Today we are going to look at John B. Sanfilippo & Son, Inc. (NASDAQ:JBSS) to see whether it might be an attractive investment prospect. In particular, we’ll consider its Return On Capital Employed (ROCE), as that can give us insight into how profitably the company is able to employ capital in its business.
First up, we’ll look at what ROCE is and how we calculate it. Then we’ll compare its ROCE to similar companies. Then we’ll determine how its current liabilities are affecting its ROCE.
Understanding Return On Capital Employed (ROCE)
ROCE is a metric for evaluating how much pre-tax income (in percentage terms) a company earns on the capital invested in its business. All else being equal, a better business will have a higher ROCE. Overall, it is a valuable metric that has its flaws. Renowned investment researcher Michael Mauboussin has suggested that a high ROCE can indicate that ‘one dollar invested in the company generates value of more than one dollar’.
How Do You Calculate Return On Capital Employed?
Analysts use this formula to calculate return on capital employed:
Return on Capital Employed = Earnings Before Interest and Tax (EBIT) ÷ (Total Assets – Current Liabilities)
Or for John B. Sanfilippo & Son:
0.17 = US$53m ÷ (US$411m – US$126m) (Based on the trailing twelve months to December 2018.)
So, John B. Sanfilippo & Son has an ROCE of 17%.
Does John B. Sanfilippo & Son Have A Good ROCE?
ROCE is commonly used for comparing the performance of similar businesses. In our analysis, John B. Sanfilippo & Son’s ROCE is meaningfully higher than the 9.1% average in the Food industry. We would consider this a positive, as it suggests it is using capital more effectively than other similar companies. Regardless of where John B. Sanfilippo & Son sits next to its industry, its ROCE in absolute terms appears satisfactory, and this company could be worth a closer look.
When considering this metric, keep in mind that it is backwards looking, and not necessarily predictive. Companies in cyclical industries can be difficult to understand using ROCE, as returns typically look high during boom times, and low during busts. ROCE is only a point-in-time measure. Future performance is what matters, and you can see analyst predictions in our free report on analyst forecasts for the company.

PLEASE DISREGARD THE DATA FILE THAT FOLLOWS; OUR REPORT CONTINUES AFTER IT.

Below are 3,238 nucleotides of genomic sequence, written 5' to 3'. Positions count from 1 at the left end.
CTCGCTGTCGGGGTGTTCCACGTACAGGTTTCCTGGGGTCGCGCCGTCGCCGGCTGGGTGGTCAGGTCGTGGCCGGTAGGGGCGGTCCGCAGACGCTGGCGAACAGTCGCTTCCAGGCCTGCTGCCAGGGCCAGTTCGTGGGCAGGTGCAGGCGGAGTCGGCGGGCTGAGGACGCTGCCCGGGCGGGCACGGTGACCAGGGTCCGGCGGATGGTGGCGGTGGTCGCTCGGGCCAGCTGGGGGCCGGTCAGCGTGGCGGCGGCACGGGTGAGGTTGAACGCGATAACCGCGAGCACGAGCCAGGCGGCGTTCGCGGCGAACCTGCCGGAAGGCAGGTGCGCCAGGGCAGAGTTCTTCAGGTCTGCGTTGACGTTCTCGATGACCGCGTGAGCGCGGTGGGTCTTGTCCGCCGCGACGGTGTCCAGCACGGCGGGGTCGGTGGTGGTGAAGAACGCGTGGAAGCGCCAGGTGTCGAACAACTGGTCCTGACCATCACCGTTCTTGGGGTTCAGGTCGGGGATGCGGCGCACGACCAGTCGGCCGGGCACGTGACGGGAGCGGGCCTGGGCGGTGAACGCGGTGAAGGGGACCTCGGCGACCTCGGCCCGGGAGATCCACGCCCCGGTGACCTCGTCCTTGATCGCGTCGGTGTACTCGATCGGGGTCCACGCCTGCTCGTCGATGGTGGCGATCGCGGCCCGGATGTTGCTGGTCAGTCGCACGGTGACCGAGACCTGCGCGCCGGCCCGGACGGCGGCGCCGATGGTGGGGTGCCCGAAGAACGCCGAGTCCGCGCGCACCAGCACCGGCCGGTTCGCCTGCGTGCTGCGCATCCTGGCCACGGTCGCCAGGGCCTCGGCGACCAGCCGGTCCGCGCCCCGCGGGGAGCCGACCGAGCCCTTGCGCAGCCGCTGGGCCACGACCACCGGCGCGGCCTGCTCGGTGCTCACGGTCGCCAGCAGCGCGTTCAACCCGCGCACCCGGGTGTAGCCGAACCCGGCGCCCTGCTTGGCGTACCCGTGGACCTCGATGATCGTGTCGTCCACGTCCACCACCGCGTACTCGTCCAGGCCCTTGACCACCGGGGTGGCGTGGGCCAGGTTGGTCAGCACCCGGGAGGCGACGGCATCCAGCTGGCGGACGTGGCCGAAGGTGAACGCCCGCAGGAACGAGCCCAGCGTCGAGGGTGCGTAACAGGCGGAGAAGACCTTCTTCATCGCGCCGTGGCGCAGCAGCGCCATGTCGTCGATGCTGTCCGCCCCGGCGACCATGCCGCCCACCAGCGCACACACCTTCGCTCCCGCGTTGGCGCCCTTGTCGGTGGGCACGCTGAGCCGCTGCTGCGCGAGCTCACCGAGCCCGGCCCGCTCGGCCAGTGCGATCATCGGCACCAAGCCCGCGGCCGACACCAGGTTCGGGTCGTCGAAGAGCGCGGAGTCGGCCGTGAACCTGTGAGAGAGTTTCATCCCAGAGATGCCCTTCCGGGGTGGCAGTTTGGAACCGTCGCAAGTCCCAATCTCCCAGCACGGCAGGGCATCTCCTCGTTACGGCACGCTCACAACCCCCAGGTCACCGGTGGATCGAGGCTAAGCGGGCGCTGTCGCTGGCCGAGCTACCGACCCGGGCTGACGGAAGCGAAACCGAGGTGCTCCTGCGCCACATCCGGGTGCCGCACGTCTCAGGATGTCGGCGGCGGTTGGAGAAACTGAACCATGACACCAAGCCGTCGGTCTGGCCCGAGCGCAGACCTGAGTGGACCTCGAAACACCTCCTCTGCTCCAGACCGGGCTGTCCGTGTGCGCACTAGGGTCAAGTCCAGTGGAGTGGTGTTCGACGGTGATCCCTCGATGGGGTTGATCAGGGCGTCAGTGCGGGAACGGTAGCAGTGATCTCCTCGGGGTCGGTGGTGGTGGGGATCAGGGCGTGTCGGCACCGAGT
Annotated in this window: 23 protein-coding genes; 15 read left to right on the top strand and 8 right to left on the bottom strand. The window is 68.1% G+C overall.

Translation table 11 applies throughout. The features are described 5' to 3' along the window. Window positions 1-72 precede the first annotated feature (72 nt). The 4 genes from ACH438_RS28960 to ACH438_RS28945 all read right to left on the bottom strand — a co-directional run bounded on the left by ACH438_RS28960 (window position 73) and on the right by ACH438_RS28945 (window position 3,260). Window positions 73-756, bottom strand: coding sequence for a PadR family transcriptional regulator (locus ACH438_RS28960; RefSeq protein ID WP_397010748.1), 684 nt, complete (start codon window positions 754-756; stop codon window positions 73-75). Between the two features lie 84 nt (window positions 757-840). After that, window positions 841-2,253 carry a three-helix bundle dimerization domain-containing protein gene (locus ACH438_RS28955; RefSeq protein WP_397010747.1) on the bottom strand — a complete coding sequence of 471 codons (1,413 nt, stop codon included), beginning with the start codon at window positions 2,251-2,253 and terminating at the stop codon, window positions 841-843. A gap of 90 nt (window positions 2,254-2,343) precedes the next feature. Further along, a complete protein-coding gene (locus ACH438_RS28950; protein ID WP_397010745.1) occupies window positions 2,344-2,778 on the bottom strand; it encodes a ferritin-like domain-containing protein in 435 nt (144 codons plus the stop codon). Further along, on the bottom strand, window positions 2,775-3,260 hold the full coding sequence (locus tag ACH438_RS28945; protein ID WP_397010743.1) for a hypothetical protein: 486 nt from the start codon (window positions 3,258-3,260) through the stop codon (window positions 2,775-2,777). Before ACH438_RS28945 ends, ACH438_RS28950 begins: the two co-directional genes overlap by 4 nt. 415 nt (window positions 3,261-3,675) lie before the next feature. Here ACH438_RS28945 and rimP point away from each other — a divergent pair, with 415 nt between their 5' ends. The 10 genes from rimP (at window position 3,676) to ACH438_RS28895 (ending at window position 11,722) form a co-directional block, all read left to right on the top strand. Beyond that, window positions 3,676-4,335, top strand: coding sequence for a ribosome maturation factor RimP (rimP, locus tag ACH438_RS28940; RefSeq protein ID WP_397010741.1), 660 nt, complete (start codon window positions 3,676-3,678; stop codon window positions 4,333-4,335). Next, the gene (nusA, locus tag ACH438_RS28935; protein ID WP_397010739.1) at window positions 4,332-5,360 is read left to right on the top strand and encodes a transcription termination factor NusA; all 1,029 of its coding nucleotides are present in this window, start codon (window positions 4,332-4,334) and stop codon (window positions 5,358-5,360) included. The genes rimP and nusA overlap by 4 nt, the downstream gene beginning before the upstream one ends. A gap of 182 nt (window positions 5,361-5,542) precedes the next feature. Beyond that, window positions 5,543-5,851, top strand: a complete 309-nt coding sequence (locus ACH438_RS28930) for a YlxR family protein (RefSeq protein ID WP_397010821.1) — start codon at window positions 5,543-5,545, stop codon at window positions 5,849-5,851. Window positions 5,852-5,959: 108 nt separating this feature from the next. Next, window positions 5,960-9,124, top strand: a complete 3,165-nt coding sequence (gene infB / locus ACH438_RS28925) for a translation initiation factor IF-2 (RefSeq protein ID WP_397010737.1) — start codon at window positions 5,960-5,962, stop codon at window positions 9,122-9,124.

Do John B. Sanfilippo & Son’s Current Liabilities Skew Its ROCE?
Liabilities, such as supplier bills and bank overdrafts, are referred to as current liabilities if they need to be paid within 12 months. Due to the way the ROCE equation works, having large bills due in the near term can make it look as though a company has less capital employed, and thus a higher ROCE than usual. To counter this, investors can check if a company has high current liabilities relative to total assets.
John B. Sanfilippo & Son has total assets of US$411m and current liabilities of US$126m. Therefore its current liabilities are equivalent to approximately 31% of its total assets. John B. Sanfilippo & Son has a medium level of current liabilities, which would boost the ROCE.
The Bottom Line On John B. Sanfilippo & Son’s ROCE
John B. Sanfilippo & Son’s ROCE does look good, but the level of current liabilities also contribute to that. Of course you might be able to find a better stock than John B. Sanfilippo & Son. So you may wish to see this free collection of other companies that have grown earnings strongly.
For those who like to find winning investments this free list of growing companies with recent insider purchasing, could be just the ticket.
We aim to bring you long-term focused research analysis driven by fundamental data. Note that our analysis may not factor in the latest price-sensitive company announcements or qualitative material.
If you spot an error that warrants correction, please contact the editor at firstname.lastname@example.org. This article by Simply Wall St is general in nature. It does not constitute a recommendation to buy or sell any stock, and does not take account of your objectives, or your financial situation. Simply Wall St has no position in the stocks mentioned. Thank you for reading.